Pantsing or Planning?

As most of you know by now, I spend about as much time writing books as I do reading them… Depending, of course, on how much time I actually have. I spent most of the day writing. And, surprisingly enough, story-boarding. Which always gets me thinking… As you read this, be aware that my exercises and thoughts about writing directly reflect the kinds of things that I look for signs of in a good book, and comments from below will therefore relate to my book reviews, as is evidenced by my earlier review on The Iron King

I used to write with absolutely no plan in mind, and I always felt like it worked out just fine. Until I started the editing phase of the first draft of my very first 100% completed novel. Then I realized (with the help of continued complaints from some of my best friends—thank you!) that it was pretty obvious that I had no idea what was going on for the first half of the book. I’ve done at least 3 re-writes since then, and now I think I have something pretty reasonable, with a very well-outlined plot. You’ll notice I don’t say a very clear plot, but that’s not really relevant to this post.

Anyway, I learned my lesson about “pantsing” it, and I try not to do that anymore. Well, at least not entirely. Now I generally prefer somewhat of a mix between the two approaches—I like to have a large plot arc pretty well defined, and maybe some idea of where I want a sub-plot to generally meander, but I try to let the characters fill in the rest of the details.

My current work, The Bookkeeper, which I am posting one chapter per week on my other blog (we haven’t begun promotion yet, so I’m not really mentioning it here, savvy?) mostly fell into this category. I knew how I wanted it to begin (kind of) and I knew how I wanted it to end… But I had no idea how I was going to end up there. The first draft of the first chapter resulted in quite a few surprises—my main character had developed a history for herself that I couldn’t reconcile with the events I need to keep fixed to make this work. Which is great, in one way—that means Molly has/will have a strong personality, and it will probably show. But at the same time … Stubborn characters can be great for a plot or they can completely destroy it. Molly was going to fall into the latter category.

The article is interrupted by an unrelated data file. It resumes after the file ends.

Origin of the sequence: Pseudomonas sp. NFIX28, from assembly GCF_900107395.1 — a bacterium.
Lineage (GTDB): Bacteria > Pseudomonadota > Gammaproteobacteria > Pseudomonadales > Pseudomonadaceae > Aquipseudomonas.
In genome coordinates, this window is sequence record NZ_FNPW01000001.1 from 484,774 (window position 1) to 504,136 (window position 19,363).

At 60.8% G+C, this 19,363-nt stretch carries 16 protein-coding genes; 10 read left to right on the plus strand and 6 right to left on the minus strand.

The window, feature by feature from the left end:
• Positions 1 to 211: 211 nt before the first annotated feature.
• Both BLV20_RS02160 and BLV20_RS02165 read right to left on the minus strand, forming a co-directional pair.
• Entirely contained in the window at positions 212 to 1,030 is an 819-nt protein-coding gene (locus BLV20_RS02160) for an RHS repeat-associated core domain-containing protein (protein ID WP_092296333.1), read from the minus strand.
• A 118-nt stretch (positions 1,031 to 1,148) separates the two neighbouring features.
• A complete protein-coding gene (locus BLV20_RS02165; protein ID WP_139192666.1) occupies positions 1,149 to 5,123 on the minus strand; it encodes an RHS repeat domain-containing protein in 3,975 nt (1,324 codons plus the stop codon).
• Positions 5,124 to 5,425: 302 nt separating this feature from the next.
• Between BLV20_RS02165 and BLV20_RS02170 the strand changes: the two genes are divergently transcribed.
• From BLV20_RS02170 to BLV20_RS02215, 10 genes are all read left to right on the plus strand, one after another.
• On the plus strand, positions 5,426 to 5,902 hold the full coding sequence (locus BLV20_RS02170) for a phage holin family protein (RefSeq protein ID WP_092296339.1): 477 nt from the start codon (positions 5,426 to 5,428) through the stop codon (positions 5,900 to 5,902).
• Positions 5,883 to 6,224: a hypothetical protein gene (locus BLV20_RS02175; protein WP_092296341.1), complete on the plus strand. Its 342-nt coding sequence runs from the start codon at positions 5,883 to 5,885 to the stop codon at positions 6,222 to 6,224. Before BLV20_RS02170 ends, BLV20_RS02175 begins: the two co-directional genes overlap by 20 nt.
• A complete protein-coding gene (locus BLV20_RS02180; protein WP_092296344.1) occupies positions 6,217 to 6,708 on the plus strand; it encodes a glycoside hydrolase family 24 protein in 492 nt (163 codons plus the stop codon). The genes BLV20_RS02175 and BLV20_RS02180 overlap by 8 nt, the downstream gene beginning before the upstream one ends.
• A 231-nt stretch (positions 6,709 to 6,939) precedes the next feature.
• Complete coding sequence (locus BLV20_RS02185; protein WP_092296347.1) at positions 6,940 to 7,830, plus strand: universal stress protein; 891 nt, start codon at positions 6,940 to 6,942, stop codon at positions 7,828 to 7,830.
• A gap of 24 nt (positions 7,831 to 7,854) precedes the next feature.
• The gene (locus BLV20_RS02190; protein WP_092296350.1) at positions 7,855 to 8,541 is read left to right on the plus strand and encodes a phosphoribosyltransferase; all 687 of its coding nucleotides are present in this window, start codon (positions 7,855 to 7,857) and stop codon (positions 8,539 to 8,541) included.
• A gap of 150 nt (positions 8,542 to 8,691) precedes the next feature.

My initial solution was to enter her life earlier in her time-stream. Instead of having a jaded 20-something version of Molly, she’s now a sophomore in college. And instead of being used to city dwelling, she’s still an insanely naive country girl. Seriously, she is probably the most naive character I’ve ever written (perhaps with exception to the girls I wrote in back when I was actually that naive myself). This, in and of itself, seemed to help for a while.

Enter the supporting characters. I’ve got random characters I didn’t even intend to exist. Honest, they came out of nowhere. They even named themselves, which is a truly amazing feat for something coming out of my head (admittedly, I’m pretty certain they have mostly stolen and slightly altered names from books I’ve been reading, but that’s not the point). I was beginning to have character overload, so it was time to reign it in.